How interesting and widely varied our microclimates are here in the Bay Area. I have 2 Rose du Roi of Commerce plants near the Walnut Creek border, and the foliage is perfectly clean.

Rose de Rescht, if I recall, did really well here too, about 10 years ago, before she got yanked in a massive home remodel. The only reason I haven't replaced her is she has those vicious thorns. Don't. Like. Thorns.

    Bookmark   March 18, 2012 at 1:20PM
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lbuzzell(z10 CA)

I too love the Damask Perpetuals but so far they don't seem to really like our coastal area. Marchesa Boccella is growing, but slowly. Rose de Rescht still tiny and leafless right now. I fell in love with Glendora at one of the historic gardens in Monterey where it was a healthy 6+ feet tall with gorgeous fragrant blooms to die for. But my own-root Glendora from Vintage is now going backwards, 2 out of 3 canes died back this year. I'm so sad about that.

    Bookmark   March 18, 2012 at 4:07PM
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cramoisi

Everyone,

Always great posts. I hope I can catch up some day.

Kim: Excellent points, as always. And is Jacques Cartier sometimes sold as Marquise Boeccella?

Rosefolly: Thanks for the advice about suckering. (And thanks for your previous answer concerning HPs, too.)

Harborrose: Thanks for the glimmer of hope. By the way, here, we are usually dry as a bone from the beginning of June to the end of October.

Thanks again,

Larry

    Bookmark   March 19, 2012 at 7:28PM
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seil zone 6b MI

Not even close to your climate but my RdR will both black spot and mildew at the same time for me. But I love it anyway :).

    Bookmark   March 19, 2012 at 7:40PM
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wanttogarden(USDA 9b, Sunset 15, N. Calif.)

Has your RdRs leafed out yet? I am trying to figure out if mine ( planted in mid Jan.) is dead or still too soon for it to leaf out. I just cut the top of the canes by 1/8 " and they are whitish and fresh. But not swelling of leaf buds anywhere.
My pickering's Four Season Rose has leafed out and growing (new this year too). My Summer Damask is starting to unfurl its leaves.

Thanks,
FJ in San Jose

    Bookmark   March 19, 2012 at 9:51PM
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north_ca_rose(9b)

My RdR has just started to leaf out at the tips of the canes.
Karen (Livermore)

    Bookmark   March 19, 2012 at 10:01PM
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roseseek

You're welcome Larry. Yes, nearly thirty years ago, the confused cultivar argument going around was between the Portland, Jacques Cartier and HP, Marquise Boccella. Since then, they have become combined. At one time, they probably were different roses, but what exists has become standard for both names. Kim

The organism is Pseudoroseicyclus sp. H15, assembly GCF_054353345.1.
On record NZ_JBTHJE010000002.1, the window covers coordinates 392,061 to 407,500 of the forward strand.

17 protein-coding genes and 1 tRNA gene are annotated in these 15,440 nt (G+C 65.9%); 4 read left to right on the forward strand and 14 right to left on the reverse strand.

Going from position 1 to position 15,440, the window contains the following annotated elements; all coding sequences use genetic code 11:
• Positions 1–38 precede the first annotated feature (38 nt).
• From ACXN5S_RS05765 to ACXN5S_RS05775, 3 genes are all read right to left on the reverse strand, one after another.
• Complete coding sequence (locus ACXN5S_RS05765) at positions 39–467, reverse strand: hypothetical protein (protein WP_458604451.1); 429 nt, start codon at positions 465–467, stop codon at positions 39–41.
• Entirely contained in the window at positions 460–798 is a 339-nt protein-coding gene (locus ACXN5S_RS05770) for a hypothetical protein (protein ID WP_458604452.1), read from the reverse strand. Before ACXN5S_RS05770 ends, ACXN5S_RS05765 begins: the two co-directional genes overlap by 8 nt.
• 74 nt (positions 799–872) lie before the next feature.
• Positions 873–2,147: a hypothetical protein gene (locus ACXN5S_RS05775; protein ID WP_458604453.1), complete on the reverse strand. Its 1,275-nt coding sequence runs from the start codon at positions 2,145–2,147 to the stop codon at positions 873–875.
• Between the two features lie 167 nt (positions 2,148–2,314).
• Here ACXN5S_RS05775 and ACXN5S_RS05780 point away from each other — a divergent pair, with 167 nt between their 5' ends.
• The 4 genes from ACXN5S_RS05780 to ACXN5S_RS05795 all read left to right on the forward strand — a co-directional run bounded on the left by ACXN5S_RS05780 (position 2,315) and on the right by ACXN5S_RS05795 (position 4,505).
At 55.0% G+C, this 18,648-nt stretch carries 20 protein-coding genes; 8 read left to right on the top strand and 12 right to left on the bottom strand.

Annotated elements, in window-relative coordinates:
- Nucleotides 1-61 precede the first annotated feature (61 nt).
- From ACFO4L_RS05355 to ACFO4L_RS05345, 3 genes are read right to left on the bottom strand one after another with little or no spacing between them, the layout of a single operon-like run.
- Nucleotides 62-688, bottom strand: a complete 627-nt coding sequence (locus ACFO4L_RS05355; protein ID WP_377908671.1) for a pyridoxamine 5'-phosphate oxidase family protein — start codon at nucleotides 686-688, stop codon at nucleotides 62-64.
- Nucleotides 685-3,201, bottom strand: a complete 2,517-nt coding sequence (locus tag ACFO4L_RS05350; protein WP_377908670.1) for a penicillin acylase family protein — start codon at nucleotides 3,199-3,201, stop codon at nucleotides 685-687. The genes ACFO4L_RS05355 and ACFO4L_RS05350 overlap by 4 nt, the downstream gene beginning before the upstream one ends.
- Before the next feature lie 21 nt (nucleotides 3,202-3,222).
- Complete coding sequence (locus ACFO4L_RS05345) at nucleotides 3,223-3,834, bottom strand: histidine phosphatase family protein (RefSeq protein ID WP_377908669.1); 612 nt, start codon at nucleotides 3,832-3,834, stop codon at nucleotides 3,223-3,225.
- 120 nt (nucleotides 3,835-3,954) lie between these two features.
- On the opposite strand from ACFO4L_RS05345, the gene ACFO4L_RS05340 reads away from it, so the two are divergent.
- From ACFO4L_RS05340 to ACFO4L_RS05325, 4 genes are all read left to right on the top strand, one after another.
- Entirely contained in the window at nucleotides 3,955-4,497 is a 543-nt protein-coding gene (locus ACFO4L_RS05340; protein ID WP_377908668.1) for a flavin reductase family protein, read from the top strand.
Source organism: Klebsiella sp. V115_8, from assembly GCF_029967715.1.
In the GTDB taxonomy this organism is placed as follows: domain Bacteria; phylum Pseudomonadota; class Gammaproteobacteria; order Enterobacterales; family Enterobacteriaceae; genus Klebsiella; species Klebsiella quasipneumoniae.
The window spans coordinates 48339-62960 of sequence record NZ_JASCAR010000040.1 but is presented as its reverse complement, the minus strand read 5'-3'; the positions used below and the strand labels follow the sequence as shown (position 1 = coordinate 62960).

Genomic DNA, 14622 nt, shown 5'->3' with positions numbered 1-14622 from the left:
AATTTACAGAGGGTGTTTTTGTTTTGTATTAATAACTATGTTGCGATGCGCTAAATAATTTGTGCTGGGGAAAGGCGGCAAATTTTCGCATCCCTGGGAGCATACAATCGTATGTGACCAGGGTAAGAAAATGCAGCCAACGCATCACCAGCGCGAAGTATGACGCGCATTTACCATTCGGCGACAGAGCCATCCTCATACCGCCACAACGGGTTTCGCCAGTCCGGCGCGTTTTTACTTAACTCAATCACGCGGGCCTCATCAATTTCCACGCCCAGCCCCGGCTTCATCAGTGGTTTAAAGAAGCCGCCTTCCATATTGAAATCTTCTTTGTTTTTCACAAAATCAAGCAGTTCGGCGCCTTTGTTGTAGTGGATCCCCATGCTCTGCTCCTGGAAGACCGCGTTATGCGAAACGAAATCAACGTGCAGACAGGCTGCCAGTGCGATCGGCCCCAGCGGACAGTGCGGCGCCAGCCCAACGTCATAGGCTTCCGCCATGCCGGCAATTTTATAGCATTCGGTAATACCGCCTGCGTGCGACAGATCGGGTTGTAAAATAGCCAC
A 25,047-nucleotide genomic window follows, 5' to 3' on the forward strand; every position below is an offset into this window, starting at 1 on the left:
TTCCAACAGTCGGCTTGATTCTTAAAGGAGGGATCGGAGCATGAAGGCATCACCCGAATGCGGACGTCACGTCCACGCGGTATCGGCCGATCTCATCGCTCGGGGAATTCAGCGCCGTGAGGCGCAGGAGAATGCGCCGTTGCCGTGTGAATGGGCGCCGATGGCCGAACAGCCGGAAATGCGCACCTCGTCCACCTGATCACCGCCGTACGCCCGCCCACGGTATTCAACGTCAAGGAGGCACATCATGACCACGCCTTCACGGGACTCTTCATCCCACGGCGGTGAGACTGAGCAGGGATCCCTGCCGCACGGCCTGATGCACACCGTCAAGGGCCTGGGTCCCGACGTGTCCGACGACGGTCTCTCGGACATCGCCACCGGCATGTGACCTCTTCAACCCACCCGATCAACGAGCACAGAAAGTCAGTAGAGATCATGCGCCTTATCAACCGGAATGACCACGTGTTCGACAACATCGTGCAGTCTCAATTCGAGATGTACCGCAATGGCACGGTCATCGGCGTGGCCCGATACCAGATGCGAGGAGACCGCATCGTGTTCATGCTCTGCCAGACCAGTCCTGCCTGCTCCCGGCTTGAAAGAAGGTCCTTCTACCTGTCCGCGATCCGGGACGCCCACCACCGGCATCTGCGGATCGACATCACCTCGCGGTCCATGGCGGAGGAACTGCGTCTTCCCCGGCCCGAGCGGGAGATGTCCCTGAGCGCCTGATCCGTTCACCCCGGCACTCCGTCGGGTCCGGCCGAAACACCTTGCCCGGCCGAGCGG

Bookmark   March 19, 2012 at 10:45PM
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catspa_NoCA_Z9_Sunset14

FJ in San Jose, I can second Karen's observation that, here in Livermore, RdR has barely started leafing out -- absolutely last among 70 rose cultivars. -- Debbie

    Bookmark   March 20, 2012 at 12:57AM
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odinthor

Here in my coastal So. Cal. garden, 'Rose de Rescht' 's leafing out is about par with everything else--neither early or late. I have a 'Rose du Roi' (the original, not the "of commerce") immediately adjacent to a 'Pickering Four Seasons'; and, in light of the theory that Pickering represents a sport of Roi, it's maybe worth pointing out that my Pickering's leafing out is about two weeks ahead of that for Roi. About 'Jacques Cartier' and 'Marquise Boccella', the difference is the height of the plants. The *Magazine of Horticulture* of 1849, as well as Rivers in at least 1846 (keeping track of the differences between Rivers' various editions would be an interesting task!), find the Marquise to be "dwarf"--more so than the likes of 'Baronne Prevost', 'Duchesse de Sutherland', and 'La Reine'--while 'Jacques Cartier', in my experience, always quickly reaches six feet plus. Alice Flores had nursery rows of the short and the tall, and kindly provided me with one of each years ago. I grew them next to each other, under exactly similar conditions, and the height difference remained constant; also, for me, the 'Marquise Boccella' was not as profuse as 'Jacques Cartier', and I eventually got rid of it. With some observation and hard work, commerce could straighten out which of the two is being offered and could present them under their right names. It makes a difference, as I'd definitely recommend 'Jacques Cartier' (the tall one), but am dubious about 'Marquise Boccella' (the short one). 'Rose de Rescht', however, is always good; and the original 'Rose du Roi' is really a magnificent rose. Hurrah for the Damask Perpetuals/Portlands!

    Bookmark   March 20, 2012 at 11:52AM